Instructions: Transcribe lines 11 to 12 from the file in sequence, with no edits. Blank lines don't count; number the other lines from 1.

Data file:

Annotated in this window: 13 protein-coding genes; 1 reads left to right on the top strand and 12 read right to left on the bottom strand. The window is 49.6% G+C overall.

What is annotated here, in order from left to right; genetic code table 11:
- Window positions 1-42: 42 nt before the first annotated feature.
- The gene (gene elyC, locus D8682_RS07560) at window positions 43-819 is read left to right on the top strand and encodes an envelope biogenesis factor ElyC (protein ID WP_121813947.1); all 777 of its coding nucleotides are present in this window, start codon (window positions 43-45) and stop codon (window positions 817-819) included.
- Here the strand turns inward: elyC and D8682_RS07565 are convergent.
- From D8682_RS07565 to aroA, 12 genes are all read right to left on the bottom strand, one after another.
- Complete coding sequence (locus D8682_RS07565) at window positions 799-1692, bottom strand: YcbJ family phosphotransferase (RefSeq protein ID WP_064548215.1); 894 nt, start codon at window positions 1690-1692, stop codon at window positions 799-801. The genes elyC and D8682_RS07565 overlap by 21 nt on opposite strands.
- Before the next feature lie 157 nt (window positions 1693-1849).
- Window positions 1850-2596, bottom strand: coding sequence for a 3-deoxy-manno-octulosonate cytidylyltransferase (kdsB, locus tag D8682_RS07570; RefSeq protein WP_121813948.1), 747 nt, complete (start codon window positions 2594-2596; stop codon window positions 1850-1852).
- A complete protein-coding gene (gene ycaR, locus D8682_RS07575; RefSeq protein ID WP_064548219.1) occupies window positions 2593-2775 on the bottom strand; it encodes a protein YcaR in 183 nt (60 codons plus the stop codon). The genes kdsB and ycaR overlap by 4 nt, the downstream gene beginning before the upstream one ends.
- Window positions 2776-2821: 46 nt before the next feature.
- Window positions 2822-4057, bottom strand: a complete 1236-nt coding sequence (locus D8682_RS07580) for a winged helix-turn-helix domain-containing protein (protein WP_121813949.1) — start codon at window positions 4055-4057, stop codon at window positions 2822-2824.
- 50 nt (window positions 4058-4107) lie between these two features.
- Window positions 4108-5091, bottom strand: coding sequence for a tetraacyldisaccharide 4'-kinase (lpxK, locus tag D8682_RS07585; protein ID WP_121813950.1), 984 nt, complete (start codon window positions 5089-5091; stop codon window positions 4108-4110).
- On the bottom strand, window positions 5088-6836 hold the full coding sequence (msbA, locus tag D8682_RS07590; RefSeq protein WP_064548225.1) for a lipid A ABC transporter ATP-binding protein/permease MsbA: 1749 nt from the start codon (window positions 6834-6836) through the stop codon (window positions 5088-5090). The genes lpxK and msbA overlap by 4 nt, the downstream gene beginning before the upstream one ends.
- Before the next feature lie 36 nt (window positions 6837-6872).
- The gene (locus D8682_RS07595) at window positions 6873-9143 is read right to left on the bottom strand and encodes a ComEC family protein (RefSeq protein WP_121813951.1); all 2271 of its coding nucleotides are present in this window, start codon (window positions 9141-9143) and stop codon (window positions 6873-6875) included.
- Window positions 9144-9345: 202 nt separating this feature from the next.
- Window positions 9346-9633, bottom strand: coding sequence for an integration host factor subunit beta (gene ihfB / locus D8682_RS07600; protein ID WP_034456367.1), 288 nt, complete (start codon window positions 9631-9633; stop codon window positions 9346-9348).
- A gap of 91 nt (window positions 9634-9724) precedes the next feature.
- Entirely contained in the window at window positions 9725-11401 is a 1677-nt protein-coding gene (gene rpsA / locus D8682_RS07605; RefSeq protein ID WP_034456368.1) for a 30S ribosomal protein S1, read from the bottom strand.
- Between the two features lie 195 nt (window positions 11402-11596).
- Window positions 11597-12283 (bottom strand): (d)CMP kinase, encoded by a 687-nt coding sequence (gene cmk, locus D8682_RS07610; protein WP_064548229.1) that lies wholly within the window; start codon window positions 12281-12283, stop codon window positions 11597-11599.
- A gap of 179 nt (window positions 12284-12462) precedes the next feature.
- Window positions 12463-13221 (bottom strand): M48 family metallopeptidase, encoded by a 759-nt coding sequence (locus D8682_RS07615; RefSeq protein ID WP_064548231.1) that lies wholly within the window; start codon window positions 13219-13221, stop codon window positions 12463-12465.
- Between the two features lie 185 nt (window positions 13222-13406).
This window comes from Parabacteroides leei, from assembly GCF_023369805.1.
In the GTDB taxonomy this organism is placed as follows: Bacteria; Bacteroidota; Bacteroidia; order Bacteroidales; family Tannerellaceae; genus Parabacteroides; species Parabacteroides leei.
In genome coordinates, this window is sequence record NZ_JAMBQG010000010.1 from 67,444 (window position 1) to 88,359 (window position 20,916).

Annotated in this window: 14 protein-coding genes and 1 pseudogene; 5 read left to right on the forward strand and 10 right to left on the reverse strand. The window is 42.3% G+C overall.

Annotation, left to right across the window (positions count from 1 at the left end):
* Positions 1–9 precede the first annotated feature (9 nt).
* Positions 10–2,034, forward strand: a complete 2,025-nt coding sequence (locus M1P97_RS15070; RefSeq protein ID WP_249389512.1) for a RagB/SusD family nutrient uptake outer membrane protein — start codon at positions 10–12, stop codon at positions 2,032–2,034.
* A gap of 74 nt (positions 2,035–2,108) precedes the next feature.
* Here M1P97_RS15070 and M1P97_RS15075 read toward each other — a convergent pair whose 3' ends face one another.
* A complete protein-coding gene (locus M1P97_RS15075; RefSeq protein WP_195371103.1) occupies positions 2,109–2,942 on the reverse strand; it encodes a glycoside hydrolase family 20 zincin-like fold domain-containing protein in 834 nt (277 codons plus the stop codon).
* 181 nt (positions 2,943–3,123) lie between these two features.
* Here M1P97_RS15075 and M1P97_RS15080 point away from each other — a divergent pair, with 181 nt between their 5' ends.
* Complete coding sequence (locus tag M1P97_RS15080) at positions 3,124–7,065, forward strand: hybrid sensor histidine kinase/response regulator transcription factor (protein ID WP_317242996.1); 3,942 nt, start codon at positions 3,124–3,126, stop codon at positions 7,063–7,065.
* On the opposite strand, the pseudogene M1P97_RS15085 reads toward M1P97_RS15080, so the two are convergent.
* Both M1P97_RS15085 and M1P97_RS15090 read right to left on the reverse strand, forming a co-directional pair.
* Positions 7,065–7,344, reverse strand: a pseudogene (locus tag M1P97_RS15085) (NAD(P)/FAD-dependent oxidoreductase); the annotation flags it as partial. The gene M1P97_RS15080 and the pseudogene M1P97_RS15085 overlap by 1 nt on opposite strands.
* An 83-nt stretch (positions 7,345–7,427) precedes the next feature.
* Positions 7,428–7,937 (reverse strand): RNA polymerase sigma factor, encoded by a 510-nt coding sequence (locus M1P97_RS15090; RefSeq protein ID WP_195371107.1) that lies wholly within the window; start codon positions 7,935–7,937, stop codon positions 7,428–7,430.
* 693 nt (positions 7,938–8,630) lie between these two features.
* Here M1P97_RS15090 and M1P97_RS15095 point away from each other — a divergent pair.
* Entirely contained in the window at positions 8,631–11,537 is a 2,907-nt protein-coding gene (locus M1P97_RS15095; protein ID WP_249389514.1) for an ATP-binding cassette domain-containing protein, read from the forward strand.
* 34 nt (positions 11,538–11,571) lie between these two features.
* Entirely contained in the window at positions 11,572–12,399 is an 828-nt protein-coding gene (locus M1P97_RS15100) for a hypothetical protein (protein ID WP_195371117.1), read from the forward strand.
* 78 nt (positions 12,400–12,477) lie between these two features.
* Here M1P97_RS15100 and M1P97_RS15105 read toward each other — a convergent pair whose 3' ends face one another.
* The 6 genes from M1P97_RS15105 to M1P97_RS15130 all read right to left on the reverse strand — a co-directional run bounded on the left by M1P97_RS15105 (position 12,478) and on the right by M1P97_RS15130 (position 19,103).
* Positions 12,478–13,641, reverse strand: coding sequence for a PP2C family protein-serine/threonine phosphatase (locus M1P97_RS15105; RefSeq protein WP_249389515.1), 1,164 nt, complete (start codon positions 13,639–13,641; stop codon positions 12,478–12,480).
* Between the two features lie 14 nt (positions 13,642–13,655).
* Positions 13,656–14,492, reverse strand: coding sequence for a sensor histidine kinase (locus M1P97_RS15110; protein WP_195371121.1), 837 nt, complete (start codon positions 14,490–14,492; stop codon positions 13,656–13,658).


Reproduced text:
- Window positions 2776-2821: 46 nt before the next feature.
- Window positions 2822-4057, bottom strand: a complete 1236-nt coding sequence (locus D8682_RS07580) for a winged helix-turn-helix domain-containing protein (protein WP_121813949.1) — start codon at window positions 4055-4057, stop codon at window positions 2822-2824.